A Quick Look at the Difference 100 MPH Makes

via www.themeparkreview.com

In yesterday's thread about Aroldis Chapman reaching 100 MPH on the radar gun, it was asked what a difference 100 MPH makes compared to, say, 96 MPH. I decided to take a simple look at it, just for fun. This is in no way definitive and there are huge caveats. For instance, each park reads speed slightly differently and I have not adjusted for that. Also, movement matters just as much as speed. Fast and straight is still hittable for a big leaguer. I have not taken any of that into account.

So, with that being said, here are the numbers that I found, courtesy of Joe Lefkowitz's Pitch F/X Tool:

2009 Flame Throwers at a glance
Speed Count Swings Misses In Play 1B 2B 3B HR AvgIP IsoIP Miss%
100+ 263 154 42 42 10 0 0 0 .238 .000 27.3%
99 676 383 90 107 26 3 0 3 .299 .112 23.5%
98 1937 1012 236 312 66 24 1 9 .321 .170 23.3%
97 4428 2268 429 798 197 40 5 21 .330 .142 18.9%
96 7389 3688 644 1350 313 82 5 46 .330 .170 17.5%

In Play includes HR; AvgIP is average on balls in play, including HR; IsoIP is power (slugging minus batting avg) on balls in play; Miss% is the percentage of swings that the batter failed to make contact (contact includes foul balls)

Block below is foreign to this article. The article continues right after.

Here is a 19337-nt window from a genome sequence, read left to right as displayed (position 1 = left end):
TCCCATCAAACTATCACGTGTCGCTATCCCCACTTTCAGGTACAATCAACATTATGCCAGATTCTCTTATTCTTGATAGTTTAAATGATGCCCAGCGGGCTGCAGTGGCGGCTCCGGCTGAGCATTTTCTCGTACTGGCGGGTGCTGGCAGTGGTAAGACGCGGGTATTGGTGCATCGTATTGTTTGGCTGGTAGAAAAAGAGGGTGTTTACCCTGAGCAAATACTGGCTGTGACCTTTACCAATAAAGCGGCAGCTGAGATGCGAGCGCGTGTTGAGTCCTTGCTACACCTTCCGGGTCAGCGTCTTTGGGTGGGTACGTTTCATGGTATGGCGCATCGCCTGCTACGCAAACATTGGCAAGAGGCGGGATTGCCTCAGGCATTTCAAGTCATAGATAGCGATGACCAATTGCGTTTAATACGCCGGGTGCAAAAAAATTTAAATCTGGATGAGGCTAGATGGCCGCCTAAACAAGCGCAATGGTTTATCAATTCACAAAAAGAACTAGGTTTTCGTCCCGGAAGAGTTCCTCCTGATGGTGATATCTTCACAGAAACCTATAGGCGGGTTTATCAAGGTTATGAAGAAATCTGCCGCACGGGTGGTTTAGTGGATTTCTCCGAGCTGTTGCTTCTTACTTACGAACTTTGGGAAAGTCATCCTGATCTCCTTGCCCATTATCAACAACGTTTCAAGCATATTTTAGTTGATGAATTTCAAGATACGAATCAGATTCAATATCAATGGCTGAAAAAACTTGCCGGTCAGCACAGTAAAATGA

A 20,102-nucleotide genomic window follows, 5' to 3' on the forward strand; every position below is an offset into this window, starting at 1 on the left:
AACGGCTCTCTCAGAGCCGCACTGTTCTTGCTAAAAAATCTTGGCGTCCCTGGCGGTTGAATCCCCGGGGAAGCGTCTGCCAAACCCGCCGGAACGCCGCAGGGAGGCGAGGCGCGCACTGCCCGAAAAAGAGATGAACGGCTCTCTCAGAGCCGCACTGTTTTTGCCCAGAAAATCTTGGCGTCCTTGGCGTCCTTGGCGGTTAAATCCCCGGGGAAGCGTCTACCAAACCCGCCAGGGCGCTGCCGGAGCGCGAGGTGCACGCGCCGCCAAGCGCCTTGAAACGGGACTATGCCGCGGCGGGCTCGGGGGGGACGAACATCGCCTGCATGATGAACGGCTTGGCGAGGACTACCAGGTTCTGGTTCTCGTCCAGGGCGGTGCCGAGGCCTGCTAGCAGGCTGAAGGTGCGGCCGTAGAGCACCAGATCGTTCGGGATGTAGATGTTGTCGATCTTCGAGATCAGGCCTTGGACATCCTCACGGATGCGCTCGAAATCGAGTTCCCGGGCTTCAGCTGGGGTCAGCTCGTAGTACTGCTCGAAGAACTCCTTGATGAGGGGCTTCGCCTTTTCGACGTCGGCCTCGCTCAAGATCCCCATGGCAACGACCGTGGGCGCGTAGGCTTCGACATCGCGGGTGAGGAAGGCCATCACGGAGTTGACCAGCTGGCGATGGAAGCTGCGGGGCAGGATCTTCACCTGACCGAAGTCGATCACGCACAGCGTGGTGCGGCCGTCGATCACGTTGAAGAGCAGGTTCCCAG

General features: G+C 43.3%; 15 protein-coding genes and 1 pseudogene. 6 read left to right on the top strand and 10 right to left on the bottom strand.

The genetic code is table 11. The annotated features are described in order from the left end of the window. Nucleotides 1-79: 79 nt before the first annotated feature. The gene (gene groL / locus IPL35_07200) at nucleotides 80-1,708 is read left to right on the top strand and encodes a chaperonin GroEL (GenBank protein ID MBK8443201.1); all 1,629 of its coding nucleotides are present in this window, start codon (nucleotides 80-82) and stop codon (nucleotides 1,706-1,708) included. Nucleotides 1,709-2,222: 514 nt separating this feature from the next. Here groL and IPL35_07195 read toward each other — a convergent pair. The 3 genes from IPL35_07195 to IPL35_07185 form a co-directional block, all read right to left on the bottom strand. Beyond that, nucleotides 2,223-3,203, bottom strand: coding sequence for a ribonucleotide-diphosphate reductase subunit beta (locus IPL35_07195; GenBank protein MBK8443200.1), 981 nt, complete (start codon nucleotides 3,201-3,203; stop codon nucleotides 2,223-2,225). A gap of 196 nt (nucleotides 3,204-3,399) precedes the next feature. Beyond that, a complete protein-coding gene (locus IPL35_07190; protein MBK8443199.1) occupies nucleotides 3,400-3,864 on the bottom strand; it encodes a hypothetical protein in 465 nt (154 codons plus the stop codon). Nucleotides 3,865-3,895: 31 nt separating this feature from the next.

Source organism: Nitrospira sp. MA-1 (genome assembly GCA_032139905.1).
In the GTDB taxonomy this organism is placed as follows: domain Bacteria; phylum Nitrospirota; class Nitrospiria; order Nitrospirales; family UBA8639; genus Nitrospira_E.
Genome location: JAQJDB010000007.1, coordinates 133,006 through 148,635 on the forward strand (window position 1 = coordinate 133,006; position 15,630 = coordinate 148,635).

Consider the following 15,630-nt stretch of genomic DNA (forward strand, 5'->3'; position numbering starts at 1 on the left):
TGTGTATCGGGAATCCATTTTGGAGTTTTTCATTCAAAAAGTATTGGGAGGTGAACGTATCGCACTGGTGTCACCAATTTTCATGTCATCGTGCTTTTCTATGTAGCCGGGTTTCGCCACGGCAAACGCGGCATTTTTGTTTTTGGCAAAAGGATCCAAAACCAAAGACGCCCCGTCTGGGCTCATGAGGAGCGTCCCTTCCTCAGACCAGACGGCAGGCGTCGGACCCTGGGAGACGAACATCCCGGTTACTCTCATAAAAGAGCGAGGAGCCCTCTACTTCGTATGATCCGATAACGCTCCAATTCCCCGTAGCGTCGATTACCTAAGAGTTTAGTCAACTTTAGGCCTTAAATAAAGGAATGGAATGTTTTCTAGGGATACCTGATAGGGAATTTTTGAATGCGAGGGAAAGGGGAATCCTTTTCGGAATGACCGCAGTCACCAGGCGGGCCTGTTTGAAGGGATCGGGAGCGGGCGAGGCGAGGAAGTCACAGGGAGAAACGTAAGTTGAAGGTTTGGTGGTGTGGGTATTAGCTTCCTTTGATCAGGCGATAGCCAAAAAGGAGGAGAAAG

Obviously this is only one season and we are looking at the rarest of rare pitchers, so it's hard to draw anything concrete from this small set of numbers. However, it does appear that there is a distinct advantage being able to throw it 98 or faster, as you would expect. Hitters appear to be able to put the bat on the bull much easier at 97 than 98. On the other hand, when contact is made on 98, it looks like it's just as solid as at 97.

If you can rev it up to 99 or higher though, you should be in pretty good shape. Ultimately what matters most is movement and what your other pitches look like. If all you do is throw 98 MPH fastballs and the hitter knows that, most big league hitters will be able to catch up to it eventually and at that point, you've got problems.

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